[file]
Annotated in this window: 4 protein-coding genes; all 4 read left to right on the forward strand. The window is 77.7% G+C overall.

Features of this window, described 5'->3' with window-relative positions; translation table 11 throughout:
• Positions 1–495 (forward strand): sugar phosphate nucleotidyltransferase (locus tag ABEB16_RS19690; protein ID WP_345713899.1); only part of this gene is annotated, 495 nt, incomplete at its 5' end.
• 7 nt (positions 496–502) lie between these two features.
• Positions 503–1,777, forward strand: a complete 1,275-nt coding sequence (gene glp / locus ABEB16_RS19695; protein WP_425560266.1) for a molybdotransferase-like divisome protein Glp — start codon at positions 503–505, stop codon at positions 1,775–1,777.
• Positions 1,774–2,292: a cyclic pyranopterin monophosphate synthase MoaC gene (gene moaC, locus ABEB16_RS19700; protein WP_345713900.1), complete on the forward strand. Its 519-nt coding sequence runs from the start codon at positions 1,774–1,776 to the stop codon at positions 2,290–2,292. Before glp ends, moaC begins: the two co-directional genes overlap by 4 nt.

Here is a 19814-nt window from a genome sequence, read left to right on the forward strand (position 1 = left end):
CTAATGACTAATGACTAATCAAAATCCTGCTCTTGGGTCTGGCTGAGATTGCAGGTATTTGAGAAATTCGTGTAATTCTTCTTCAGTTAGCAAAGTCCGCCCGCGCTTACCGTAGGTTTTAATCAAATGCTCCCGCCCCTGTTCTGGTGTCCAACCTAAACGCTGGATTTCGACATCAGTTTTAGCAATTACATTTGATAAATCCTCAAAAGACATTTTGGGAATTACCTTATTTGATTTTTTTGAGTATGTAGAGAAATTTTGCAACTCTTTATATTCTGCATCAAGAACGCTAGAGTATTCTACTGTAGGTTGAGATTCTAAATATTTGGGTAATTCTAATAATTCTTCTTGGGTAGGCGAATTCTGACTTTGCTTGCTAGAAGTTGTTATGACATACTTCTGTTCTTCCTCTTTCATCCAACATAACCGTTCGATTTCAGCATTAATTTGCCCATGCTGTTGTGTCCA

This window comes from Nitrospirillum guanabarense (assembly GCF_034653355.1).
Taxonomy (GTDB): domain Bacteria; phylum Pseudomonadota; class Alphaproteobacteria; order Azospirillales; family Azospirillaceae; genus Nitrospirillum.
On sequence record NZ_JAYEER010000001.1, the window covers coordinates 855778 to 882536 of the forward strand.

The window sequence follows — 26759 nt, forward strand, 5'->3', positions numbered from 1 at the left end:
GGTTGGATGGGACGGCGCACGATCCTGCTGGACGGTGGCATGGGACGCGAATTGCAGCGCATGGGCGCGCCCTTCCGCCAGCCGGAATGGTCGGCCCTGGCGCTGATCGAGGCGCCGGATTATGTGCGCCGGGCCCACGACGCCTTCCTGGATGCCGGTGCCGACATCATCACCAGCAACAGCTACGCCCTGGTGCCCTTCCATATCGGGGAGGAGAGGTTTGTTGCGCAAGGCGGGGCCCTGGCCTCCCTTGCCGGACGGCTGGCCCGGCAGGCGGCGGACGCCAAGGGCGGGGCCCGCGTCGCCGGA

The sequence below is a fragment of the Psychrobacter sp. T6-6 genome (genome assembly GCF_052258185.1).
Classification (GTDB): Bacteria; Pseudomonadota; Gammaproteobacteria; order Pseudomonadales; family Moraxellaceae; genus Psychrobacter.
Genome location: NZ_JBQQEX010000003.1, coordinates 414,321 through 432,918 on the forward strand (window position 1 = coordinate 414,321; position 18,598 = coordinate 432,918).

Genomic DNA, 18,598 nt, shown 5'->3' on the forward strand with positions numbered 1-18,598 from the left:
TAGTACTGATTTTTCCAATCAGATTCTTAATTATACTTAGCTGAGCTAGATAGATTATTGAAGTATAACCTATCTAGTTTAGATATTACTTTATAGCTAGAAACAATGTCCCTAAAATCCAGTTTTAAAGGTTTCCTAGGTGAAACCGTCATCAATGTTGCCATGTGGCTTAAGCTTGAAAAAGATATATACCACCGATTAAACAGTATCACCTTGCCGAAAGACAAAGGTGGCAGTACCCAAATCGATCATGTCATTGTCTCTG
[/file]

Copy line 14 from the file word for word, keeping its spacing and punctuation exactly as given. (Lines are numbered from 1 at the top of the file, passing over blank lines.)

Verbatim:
The sequence below is a fragment of the Psychrobacter sp. T6-6 genome (genome assembly GCF_052258185.1).